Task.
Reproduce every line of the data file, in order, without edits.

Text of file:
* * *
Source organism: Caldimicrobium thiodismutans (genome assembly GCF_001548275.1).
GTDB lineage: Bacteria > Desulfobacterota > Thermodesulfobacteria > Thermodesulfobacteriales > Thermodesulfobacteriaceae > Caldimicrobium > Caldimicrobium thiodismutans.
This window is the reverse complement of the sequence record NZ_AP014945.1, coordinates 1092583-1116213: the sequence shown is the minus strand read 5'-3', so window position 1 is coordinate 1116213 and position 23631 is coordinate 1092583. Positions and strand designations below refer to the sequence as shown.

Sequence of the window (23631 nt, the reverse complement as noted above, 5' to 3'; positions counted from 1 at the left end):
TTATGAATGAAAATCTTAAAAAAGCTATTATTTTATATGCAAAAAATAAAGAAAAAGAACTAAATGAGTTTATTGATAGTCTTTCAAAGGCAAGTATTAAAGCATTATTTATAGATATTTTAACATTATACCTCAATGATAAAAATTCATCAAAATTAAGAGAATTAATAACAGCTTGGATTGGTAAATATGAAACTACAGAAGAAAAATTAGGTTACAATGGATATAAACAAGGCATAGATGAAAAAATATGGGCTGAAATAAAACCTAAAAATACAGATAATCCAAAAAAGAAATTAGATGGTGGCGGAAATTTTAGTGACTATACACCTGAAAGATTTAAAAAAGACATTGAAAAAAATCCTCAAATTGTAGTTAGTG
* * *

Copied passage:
Source organism: Caldimicrobium thiodismutans (genome assembly GCF_001548275.1).
GTDB lineage: Bacteria > Desulfobacterota > Thermodesulfobacteria > Thermodesulfobacteriales > Thermodesulfobacteriaceae > Caldimicrobium > Caldimicrobium thiodismutans.
This window is the reverse complement of the sequence record NZ_AP014945.1, coordinates 1092583-1116213: the sequence shown is the minus strand read 5'-3', so window position 1 is coordinate 1116213 and position 23631 is coordinate 1092583. Positions and strand designations below refer to the sequence as shown.

Sequence of the window (23631 nt, the reverse complement as noted above, 5' to 3'; positions counted from 1 at the left end):
TTATGAATGAAAATCTTAAAAAAGCTATTATTTTATATGCAAAAAATAAAGAAAAAGAACTAAATGAGTTTATTGATAGTCTTTCAAAGGCAAGTATTAAAGCATTATTTATAGATATTTTAACATTATACCTCAATGATAAAAATTCATCAAAATTAAGAGAATTAATAACAGCTTGGATTGGTAAATATGAAACTACAGAAGAAAAATTAGGTTACAATGGATATAAACAAGGCATAGATGAAAAAATATGGGCTGAAATAAAACCTAAAAATACAGATAATCCAAAAAAGAAATTAGATGGTGGCGGAAATTTTAGTGACTATACACCTGAAAGATTTAAAAAAGACATTGAAAAAAATCCTCAAATTGTAGTTAGTG